Install Windows 8 on a Dell Latitude D610

These Dell Latitude laptops were very popular and there are still a lot of them out there.  I am sure that some of the users of them are wondering if Windows 8 will even run on these machines.  Well, I was curious too and decided to install it on my Latitude D610.

I did a clean install (meaning I started from scratch) and installed Windows 8 Enterprise.  If you wanted to upgrade from Windows XP it will save all your files but not any settings or programs so you will have to reinstall them.

The install went easily enough but it did take some time.  I am not surprised with how old this machine is.  When it was finished I checked the Device Manager and four drivers were missing.

One of the drivers that installed was the Network Interface Card (Ethernet)  so I connected the computer to the internet and Windows Update installed two of the missing drivers.  One of the remaining two missing drivers is for the graphic card which does not support Windows 8 and I have not found a way to make it work.  (the system runs ok without this)  The other missing driver was the Audio Card.  It is a SigmaTel C-Major Audio Card and the driver works from Dell’s website.

Windows 8 Device Manager and System Properties on Dell Latitude D610

Windows 8 Device Manager and System Properties on Dell Latitude D610

This system does not run the best with Windows 8 on it.  It would probably run better with 2 GB of ram instead of 1 GB.  It would be fine for E-mail, writing documents, and browsing the internet but it is not for doing anything with games or videos. For some reason I was able to install Hyper-V 3.0, however, I am not sure how it would run given its slow performance.  I ran the PassMark Performance Test (which takes a while to start-up on this machine) and it gets a 103.6 so as you can see it really is not much of a performer.  Below is the Windows Experience Index.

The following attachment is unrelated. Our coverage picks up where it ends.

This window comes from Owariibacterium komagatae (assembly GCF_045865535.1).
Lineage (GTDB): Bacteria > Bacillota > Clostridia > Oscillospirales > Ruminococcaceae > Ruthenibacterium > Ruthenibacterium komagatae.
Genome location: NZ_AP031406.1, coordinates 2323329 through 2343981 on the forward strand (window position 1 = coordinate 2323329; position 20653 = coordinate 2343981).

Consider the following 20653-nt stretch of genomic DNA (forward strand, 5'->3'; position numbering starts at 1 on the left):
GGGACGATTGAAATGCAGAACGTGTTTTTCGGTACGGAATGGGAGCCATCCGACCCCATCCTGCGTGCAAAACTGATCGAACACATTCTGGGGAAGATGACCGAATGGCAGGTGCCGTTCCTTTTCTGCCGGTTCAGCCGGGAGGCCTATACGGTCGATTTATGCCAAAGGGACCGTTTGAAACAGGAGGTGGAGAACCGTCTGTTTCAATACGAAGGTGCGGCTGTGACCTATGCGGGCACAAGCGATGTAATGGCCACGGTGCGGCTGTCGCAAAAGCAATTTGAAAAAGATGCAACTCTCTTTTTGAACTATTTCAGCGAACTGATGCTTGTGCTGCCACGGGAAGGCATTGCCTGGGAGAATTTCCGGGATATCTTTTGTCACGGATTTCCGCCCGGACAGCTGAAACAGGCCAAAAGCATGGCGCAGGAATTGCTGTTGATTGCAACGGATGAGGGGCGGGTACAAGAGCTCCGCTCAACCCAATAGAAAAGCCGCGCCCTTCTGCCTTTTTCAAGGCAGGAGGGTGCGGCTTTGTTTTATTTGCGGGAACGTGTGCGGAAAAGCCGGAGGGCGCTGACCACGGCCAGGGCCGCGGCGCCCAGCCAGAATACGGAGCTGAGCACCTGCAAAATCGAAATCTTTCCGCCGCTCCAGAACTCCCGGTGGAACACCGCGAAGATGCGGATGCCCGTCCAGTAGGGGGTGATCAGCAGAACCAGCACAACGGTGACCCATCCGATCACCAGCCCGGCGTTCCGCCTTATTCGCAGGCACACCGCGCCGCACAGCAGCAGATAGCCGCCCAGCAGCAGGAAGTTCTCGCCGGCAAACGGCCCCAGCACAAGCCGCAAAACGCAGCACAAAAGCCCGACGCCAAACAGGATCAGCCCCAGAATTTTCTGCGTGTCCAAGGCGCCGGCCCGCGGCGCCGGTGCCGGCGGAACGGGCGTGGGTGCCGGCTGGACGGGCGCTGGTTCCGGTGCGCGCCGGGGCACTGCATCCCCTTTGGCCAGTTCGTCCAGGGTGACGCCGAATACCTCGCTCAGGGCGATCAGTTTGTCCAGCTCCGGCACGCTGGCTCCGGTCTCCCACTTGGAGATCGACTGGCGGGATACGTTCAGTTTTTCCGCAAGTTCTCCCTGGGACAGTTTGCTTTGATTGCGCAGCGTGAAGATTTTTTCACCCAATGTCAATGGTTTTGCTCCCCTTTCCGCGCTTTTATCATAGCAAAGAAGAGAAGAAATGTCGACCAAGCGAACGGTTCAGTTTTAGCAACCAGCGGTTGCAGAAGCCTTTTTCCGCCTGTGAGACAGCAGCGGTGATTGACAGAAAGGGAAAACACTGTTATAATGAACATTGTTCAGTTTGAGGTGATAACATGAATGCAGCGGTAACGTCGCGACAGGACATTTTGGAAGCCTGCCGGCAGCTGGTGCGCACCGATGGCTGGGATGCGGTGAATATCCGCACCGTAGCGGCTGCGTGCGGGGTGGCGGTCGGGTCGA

Windows 8 Experience Index on Dell Latitude D610

Windows 8 Experience Index on Dell Latitude D610

In the end, I am not sure I would recommend this upgrade to everyone but if you wanted to check Windows 8 and have one of these Latitude laptops lying around you can and at least get a better feel for Windows 8 before it comes out in October.  Clearly, Microsoft has done a good job with performance  because I am sure Windows Vista or 7 would not run as well on this machine. If you are interested you can also pick up these machines for pretty cheap on Amazon.


Install Windows 8 on HP HDX 16 X16-1040US

These HP HDX 16 laptops are still great machines and the HP HDX 16 X16-1040US is no exception.  This machine came with Windows Vista and was later upgraded to Windows 7.   It is still able to go up to new machines and perform quite well.  It is my friend’s laptop and he wants to get into Windows 8 app development and wanted someone who is familiar with Windows 8 to set it up.  The install is not too hard but there is a little work.

I did a clean install of Windows 8, if you wanted to do an upgrade, you can upgrade from Windows 7 keeping your settings, files, and applications, however, if you upgrade from Windows Vista you can only keep the settings and files.  You will have to reinstall your applications if you upgrade from Windows Vista.  A clean install (you delete everything on the hard drive and start from scratch) will always give you the best performance I think.

The install is straight forward.  I booted from the install disc and installed Windows 8 Pro without any issues.  Once the system started and I could look at the Device Manager, there were drivers missing.  While this is annoying it is easily fixed.  If you look up this laptop on HP website and you look under Windows 7 (32 bit or 64 bit depending on your install) you can get the drivers you need.